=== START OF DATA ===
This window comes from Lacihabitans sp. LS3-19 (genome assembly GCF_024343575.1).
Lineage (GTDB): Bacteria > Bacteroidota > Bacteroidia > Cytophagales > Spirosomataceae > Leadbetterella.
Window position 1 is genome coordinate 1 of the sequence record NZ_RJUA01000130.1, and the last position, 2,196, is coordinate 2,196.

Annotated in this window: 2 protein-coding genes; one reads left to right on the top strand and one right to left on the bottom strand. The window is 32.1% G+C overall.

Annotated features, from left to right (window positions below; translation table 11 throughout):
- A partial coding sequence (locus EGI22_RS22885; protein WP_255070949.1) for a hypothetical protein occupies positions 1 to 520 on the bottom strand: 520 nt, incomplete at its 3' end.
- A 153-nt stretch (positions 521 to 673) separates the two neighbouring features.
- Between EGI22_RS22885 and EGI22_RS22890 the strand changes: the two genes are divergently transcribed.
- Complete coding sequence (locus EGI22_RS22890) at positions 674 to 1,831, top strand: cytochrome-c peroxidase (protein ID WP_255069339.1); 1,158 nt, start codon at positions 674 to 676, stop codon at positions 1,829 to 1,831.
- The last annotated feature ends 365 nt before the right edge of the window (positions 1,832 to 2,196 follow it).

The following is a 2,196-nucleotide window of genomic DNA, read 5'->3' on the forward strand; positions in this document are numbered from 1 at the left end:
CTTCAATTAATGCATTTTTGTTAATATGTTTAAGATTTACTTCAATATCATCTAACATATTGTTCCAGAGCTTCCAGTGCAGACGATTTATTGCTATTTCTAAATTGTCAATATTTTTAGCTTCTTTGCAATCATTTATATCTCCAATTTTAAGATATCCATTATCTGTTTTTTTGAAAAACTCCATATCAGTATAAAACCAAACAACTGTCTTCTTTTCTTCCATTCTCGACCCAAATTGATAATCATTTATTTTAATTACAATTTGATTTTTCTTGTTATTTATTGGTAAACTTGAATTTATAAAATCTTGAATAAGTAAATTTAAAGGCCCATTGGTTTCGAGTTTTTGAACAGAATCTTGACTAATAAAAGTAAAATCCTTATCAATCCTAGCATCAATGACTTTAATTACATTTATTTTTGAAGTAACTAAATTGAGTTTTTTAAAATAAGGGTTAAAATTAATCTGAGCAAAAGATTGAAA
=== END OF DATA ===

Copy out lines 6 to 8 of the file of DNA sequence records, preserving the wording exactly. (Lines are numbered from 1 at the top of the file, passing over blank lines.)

- A partial coding sequence (locus EGI22_RS22885; protein WP_255070949.1) for a hypothetical protein occupies positions 1 to 520 on the bottom strand: 520 nt, incomplete at its 3' end.
- A 153-nt stretch (positions 521 to 673) separates the two neighbouring features.
- Between EGI22_RS22885 and EGI22_RS22890 the strand changes: the two genes are divergently transcribed.